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« How to take a great portrait photograph | Main | First impressions of the Canon 5D Mark III »
Sunday
Apr082012

Canon 5D Mark III review

It's been almost three weeks since I've had my Canon 5D Mark III camera, and I'm very pleased with it.

As I mentioned in my last article, the key concern I had with its predecessor, the Canon 5D Mark II was the number of focus points.  With the new system of 61 points, 41 of which are cross-type, there is rarely a time that I cannot place a focus point right on my subject.  Especially since they cover a larger area of the viewfinder than ever before.  Here's an example where the new system worked well where the old one did not. I used spot AF on the Alexandra's eye using one of the focus points at the far left of the viewfinder.

 



The other area of concern with the Canon 5D Mark II and even the Canon 1D Mark IV was the tracking mechanism for subjects that are moving.  The new Canon 5D Mark III has a separate tab in the menu just for Auto Focus (AF), and in the submenus there are lots of options to tailor the AF to the exact scenario you are in.  What's nice is that the first submenus give you case studies of likely situations you might find when trying to track a subject.  You then can pick which seems the most appropriate and go with that.  I found this to be very successful.  But if you really want to fine tune, you can go into the submenu and tweak the system even more.  Rather than get into the details, I'll list several resources from the Canon website later so you can look at these materials yourself.  That said, here are a few examples where I found the tracking to be superior to past cameras.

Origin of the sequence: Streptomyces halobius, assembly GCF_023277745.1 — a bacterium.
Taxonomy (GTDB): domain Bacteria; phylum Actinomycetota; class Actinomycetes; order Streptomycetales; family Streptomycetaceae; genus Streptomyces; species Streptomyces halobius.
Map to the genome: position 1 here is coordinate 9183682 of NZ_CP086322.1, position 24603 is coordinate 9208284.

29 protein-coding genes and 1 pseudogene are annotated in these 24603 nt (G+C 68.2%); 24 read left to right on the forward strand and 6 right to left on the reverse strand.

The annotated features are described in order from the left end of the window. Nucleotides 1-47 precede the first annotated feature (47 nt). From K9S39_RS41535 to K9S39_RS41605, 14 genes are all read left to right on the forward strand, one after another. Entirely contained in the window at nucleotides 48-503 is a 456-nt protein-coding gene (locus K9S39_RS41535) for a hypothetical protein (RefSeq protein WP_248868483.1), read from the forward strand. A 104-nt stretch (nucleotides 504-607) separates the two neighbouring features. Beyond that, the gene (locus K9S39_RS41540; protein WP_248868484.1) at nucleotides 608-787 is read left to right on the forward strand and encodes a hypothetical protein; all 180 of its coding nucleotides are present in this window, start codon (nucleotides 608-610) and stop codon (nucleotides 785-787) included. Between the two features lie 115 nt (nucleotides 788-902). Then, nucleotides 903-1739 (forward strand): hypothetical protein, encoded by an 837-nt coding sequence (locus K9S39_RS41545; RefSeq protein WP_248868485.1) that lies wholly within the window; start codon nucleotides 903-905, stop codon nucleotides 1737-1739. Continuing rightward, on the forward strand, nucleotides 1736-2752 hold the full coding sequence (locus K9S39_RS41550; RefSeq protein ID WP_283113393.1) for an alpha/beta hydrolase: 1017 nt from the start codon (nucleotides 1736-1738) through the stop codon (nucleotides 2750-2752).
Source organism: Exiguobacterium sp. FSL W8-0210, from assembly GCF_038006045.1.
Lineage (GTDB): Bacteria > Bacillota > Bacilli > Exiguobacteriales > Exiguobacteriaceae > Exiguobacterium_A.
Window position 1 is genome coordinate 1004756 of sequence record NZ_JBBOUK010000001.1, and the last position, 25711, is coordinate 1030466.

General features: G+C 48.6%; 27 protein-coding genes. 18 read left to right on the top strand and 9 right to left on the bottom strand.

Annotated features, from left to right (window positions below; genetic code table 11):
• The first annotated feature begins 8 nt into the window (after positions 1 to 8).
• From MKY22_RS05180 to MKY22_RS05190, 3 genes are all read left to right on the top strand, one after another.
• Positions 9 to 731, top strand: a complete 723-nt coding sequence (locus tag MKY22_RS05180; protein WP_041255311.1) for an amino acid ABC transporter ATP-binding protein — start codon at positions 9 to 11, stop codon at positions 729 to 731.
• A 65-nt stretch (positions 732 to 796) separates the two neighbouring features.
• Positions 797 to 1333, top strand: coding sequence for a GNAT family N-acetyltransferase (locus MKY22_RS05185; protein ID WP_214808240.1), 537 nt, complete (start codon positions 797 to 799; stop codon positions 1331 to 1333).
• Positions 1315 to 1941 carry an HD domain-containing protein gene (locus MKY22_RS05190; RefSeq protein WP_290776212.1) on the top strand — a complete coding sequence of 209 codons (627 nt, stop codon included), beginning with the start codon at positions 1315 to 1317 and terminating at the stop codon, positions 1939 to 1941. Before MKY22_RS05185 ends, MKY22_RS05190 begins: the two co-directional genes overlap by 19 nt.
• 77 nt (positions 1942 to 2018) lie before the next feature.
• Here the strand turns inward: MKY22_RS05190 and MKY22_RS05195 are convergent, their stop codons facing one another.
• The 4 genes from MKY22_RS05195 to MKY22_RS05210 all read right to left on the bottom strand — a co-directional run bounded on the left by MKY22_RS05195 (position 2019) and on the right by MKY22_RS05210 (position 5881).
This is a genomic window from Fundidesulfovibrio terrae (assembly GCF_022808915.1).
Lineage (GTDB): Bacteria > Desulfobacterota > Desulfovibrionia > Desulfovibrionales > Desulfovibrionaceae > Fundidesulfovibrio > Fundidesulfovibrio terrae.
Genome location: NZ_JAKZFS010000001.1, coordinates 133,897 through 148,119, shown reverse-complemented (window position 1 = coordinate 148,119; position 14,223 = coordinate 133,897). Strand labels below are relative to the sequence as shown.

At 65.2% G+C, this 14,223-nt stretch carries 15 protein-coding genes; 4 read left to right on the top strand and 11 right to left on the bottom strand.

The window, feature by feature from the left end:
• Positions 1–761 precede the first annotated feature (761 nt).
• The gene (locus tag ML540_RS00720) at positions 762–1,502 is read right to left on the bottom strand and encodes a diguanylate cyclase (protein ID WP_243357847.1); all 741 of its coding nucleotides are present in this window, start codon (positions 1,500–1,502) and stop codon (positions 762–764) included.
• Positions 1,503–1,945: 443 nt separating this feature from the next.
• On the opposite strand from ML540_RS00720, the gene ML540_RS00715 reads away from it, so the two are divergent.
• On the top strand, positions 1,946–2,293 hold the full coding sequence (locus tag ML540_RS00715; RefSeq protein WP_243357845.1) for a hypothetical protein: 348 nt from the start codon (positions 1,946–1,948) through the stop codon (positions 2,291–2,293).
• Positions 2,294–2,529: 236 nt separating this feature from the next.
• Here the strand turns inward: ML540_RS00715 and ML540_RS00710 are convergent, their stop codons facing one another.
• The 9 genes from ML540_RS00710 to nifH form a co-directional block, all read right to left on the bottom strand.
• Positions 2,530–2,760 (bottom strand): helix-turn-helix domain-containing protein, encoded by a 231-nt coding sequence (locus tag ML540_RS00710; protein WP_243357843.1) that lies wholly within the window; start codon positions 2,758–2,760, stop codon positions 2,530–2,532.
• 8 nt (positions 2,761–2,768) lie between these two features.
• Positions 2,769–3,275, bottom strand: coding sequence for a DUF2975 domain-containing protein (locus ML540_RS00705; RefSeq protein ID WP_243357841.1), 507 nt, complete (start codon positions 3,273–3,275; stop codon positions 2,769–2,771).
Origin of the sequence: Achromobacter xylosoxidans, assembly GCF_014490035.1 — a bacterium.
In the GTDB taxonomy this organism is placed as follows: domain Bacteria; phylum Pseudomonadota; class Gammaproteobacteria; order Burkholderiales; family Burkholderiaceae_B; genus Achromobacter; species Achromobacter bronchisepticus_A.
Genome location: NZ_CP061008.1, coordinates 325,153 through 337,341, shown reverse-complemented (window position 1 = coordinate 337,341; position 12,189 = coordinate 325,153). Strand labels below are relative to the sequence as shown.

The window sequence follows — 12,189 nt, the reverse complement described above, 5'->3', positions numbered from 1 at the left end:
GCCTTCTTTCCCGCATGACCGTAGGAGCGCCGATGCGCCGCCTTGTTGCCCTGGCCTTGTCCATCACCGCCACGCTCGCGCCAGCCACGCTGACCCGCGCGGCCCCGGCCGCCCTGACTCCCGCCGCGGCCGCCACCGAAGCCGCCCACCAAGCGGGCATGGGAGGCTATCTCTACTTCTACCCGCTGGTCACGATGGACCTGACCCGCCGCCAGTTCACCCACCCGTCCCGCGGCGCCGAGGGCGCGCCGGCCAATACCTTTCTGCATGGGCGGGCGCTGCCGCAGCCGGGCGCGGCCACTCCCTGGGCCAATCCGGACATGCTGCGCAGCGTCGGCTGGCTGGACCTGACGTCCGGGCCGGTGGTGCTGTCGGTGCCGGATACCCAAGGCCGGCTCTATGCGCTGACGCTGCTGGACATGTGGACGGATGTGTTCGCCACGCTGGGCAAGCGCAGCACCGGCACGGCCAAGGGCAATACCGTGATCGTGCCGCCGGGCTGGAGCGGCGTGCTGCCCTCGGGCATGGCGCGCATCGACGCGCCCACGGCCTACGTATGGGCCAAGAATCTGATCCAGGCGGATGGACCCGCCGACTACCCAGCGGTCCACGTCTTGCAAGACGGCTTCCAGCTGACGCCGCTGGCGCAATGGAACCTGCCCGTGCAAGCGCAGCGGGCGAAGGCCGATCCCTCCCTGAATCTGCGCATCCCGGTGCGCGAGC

Someone entering the frame.  The camera tracked from the instant Zach entered and followed him every step of the way.

 


A planned movement where speed and direction where predictable.  Zach started at the waterline, and I tracked him as he walked toward camera.

 

An unplanned movement where someone moved in a erratic way.  Cassie was running along the shore, dodging waves as they crashed on the shore.

What else to say about the camera?  

The camera is beefier.  I have big hands, but I was surprised that the Mark III actually feels large in my hands.  It's not a problem, just something to be aware of.

I like the new Menu arrangement with submenus within each tab.  It feels better organized to me, though it can sometimes take more time than I would like to get from the first Setup tab, through all the submenus in AF tab to get to the Playback tab.

I like the fact that there is a lock on the mode dial now.  When I am shooting on location and moving from place to place, I generally sling the camera over a shoulder for the walk.  With the Canon 5D Mark II, it was pretty much guaranteed  that the mode dial would move away from the setting I wanted.  And in the middle of a shoot, with lots on my mind, I'd sometimes forget to check before starting on the next setup.  No longer something to have to remember.  Thank you, Canon.

I like the fact that I can use the same batteries that I have for my Canon 5D Mark II and Canon 7D in the new camera as well. There are so many little parts and pieces to pack, it's nice not to have separate batteries to add to the clutter.

Overall, I'm extremely happy with this new camera.  So much so, that the older Canon 5D Mark II will probably go up for sale this week.

Description of the Canon 5D Mark III on the Canon website.

Canon has some great information about the Auto Focus system in their Canon 5D Mark III AF guide.

 

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nice Canon 5D Mark III review

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